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Rouging in Stainless Steel Equipment

by Richard E. Avery; edited by Pietro Perrone     
February 2004

Introduction

Stainless steels are one of the most versatile and widely used materials for domestic and industrial use. The pharmaceutical industry makes extensive use of Type 316L equipment. However, when material performance questions arise and rouging of stainless steel in high-purity water systems occurs, the causes are not well understood. Industry does not have all the answers on rouging. This brief overview presents some new work that helps in identifying factors for rouging. Identifying these factors should help in minimizing the occurrences of rouging in stainless steel systems.

What is Rouging?

Rouging is a term used to describe deposits that form in stainless steel systems. The rouge can vary in color from a light-red to reddish-brown and to dark violet or black deposits. The particles that make up the deposits have been identified as predominately one of the species of iron oxide. Rouge can be in the form of a loose film that can be easily wiped off or a very tenacious film that is difficult to scrape off. Tverberg and Ledden have identified three classes of rouge.1

  • Class I Rouge - Iron oxide particles originating elsewhere and deposited downstream. The stainless steel surface and the Cr/Fe ratio of the metal surface beneath such deposits usually remain unaltered.
  • Class II Rouge - Iron particles originating in-situ on unpassivated or improperly passivated stainless steel surfaces. By their formation the Cr/Fe ratio of the metal surface is altered.
  • Class III Rouge - Iron oxide (or scale) which forms on surfaces in high temperature steam systems. The Cr/Fe ratio of the protective film is usually altered.

Rouge deposits can develop in a number of locations in a high purity water system and the deposit is not limited to stainless steel surfaces. Rouge deposition seems to have an affinity for Telfon® and should be one of the first places to look for signs of system rouging.2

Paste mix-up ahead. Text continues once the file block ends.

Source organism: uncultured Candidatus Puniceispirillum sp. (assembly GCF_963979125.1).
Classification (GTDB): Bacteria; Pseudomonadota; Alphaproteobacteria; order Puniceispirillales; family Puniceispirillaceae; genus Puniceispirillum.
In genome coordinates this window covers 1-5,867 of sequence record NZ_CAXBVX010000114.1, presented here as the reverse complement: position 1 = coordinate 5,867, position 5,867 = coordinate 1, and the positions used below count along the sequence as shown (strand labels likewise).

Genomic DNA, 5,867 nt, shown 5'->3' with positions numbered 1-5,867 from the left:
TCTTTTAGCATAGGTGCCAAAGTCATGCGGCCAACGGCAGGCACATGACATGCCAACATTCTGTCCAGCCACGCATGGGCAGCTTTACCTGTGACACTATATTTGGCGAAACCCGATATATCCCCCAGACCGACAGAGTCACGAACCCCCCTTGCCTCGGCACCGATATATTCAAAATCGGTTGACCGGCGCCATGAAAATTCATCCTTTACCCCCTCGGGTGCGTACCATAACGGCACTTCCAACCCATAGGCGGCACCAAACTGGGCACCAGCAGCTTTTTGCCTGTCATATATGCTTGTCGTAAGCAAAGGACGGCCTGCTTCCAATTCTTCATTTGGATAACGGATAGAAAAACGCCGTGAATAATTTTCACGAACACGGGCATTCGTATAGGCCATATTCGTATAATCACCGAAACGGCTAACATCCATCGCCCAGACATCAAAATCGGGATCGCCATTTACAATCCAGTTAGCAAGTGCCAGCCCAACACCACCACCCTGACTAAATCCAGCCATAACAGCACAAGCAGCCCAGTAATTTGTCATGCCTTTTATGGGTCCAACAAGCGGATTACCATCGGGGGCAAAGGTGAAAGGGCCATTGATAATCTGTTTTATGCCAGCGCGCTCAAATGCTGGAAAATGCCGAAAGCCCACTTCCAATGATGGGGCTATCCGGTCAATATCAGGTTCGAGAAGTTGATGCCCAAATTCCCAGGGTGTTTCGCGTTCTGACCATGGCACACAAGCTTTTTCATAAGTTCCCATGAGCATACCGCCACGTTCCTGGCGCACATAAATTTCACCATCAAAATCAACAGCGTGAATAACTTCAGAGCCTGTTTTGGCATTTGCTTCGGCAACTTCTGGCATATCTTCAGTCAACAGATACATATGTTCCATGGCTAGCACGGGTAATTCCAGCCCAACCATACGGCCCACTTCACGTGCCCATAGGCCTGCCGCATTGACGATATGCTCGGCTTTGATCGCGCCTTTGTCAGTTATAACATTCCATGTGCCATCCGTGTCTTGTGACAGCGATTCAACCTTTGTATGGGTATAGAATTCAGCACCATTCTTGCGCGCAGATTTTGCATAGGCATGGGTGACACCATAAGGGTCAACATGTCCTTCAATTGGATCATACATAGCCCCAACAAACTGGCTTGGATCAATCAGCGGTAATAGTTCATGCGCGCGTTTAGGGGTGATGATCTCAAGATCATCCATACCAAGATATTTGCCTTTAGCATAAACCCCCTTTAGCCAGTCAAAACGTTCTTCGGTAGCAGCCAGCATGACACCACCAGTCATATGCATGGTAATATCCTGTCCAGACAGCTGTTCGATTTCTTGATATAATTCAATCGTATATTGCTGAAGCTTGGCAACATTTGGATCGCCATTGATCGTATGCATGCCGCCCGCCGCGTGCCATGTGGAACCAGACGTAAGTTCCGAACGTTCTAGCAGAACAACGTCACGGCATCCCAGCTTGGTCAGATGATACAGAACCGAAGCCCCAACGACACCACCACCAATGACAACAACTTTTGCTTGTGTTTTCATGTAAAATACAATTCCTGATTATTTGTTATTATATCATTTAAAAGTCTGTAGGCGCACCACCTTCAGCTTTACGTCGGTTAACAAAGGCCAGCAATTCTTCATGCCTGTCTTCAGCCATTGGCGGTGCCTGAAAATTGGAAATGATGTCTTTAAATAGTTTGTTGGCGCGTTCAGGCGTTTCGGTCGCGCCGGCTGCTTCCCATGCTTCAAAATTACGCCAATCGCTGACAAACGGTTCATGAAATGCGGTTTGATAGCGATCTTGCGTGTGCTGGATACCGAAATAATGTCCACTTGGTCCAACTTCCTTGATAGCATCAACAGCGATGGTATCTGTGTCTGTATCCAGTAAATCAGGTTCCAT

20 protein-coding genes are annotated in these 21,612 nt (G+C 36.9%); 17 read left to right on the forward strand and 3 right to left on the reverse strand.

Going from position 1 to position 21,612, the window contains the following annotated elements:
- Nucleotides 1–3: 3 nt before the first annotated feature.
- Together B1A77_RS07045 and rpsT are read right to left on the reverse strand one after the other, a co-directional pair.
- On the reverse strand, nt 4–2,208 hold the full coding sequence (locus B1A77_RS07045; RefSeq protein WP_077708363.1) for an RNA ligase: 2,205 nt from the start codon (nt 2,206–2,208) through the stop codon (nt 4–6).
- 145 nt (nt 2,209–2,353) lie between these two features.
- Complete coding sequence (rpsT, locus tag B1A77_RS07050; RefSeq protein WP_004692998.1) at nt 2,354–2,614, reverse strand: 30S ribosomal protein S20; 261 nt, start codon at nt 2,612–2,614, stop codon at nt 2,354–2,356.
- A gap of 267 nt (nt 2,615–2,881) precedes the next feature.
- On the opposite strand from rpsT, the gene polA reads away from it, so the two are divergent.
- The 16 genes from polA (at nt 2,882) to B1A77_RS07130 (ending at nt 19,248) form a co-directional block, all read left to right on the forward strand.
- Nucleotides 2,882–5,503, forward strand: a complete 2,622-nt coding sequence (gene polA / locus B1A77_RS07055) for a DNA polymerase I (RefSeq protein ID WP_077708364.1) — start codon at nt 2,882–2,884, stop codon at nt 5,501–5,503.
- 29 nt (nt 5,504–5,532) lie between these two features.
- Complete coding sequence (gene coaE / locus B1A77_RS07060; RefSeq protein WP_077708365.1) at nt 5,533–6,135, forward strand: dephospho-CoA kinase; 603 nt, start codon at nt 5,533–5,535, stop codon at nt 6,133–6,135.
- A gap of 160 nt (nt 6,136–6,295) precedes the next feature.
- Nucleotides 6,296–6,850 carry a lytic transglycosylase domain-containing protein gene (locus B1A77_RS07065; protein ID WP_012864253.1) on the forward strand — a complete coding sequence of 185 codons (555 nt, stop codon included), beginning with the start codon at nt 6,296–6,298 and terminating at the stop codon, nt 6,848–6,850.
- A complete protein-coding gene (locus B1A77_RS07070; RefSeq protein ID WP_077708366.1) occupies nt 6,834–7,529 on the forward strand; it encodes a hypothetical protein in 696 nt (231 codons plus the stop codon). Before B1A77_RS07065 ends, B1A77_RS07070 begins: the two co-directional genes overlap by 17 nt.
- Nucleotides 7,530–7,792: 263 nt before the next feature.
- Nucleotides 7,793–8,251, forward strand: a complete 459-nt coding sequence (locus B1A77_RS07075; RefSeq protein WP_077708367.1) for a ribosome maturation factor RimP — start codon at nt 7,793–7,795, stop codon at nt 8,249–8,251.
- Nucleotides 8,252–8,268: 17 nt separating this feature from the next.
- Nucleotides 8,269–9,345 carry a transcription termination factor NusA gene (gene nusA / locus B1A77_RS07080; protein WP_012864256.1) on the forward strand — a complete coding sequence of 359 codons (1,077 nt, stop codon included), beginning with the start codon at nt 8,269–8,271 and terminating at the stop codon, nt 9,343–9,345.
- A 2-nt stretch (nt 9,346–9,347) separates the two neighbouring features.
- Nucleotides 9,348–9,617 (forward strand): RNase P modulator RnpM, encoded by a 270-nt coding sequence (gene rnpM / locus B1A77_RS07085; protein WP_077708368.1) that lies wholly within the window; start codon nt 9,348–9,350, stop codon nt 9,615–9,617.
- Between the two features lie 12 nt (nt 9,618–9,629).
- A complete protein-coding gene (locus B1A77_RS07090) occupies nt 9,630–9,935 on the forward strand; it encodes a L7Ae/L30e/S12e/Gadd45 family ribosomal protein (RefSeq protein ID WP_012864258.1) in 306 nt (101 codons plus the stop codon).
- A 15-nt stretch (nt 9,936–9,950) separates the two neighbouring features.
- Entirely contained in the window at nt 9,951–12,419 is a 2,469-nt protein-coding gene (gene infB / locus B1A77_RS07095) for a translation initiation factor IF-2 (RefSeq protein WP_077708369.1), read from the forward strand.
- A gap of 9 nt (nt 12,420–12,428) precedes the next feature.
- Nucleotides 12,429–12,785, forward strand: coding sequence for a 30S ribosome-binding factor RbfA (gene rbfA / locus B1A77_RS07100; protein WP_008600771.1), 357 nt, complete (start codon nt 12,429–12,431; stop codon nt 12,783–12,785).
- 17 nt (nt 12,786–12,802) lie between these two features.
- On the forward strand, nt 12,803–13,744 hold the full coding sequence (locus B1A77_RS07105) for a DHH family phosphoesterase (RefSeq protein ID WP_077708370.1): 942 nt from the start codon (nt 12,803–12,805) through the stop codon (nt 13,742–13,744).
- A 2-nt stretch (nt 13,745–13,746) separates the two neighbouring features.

Factors Influencing Rouge Formation

A number of factors may contribute to the formation of rouge in a highpurity water system. In recent work rouge was produced in the laboratory on 316L exposed to WFI and purged with different gases.3 Rouge developed faster when WFI was purged with nitrogen and synthetic air containing plus 1+% CO2. Little or no rouge developed in synthetic air or de-carbonated air.

Different stainless steel surfaces have an impact on rouge formation. In addition to a sheet mill finish, there are various surface treatments that can be done to stainless steel components. These include mechanical polishing, electropolishing and passivation. These treatments typically have an effect on rouge formation. In unpublished work sponsored by Nickel Development Institute, the iron release rate (which in turn could be a source of rouge) in ultra-high purity water was measured. Some of the findings were:

  • mechanically polishing to a 180 and 360 grit finish resulted in an iron release over three times that of an undisturbed 2B finish
  • iron release from the 2B finish was reduced to a nil amount by a nitric-hydrofluoric acid pickle or nitric acid passivation
  • a properly performed electropolish followed by a nitric acid passivation resulted in nil iron release

Pumps in stainless steel systems may also contribute to downstream rouge deposits. The iron release might be the result of impeller erosion due to excessively high tip speeds or from cavitation.

The presence of an alloy with a lower corrosion resistance than 316L often increases rouge formation. An example of this is a straight chromium stainless steel component in a high purity water system.

Is Rouge a Forerunner to a Corrosion Failure?

The iron that forms the iron oxide rouge particles in a total stainless steel system originates from the stainless steel. The amount of iron released is small and is generated from a large surface area. Therefore the material thickness reduction is considered insignificant. An exception to thickness reduction might be at pumps previously mentioned. Additionally, there is no proof that rouge formation promotes pitting or crevice corrosion.

The possibility of rouge adversely affecting products being processed has been raised. Opinions vary on this point, since it is influenced by factors such as the amount and form of rouge and the products being processed. However, the prudent practice would be to prevent or minimize rouge to the extent possible and when not possible, de-rouge and passivate as needed.

Concluding Remarks

This brief overview on rouging and the factors that contribute to its development in stainless steel equipment provides an introduction to this topic. When rouging is identified in a stainless steel system, there are de-rouging and passivation treatments available for fully restoring the stainless steel surface.

References

  1. Tverberg, J. C., and Ledden, J. A., "Rouging of Stainless Steel in WFI and High Purity Water Systems," Proceedings of Tube 2000, Dusseldorf, 2000.
  2. Banes, P. H., "Materials - Fundamentals of Passivation in Water Systems," Ultrapure Water, April 1998.
  3. Mathiesen, T. et al, "Using Exposure Tests to Examine Rouging of Stainless Steel," Pharmaceutical Engineering, July/August 2002.

 

Page last updated: 5 March 2009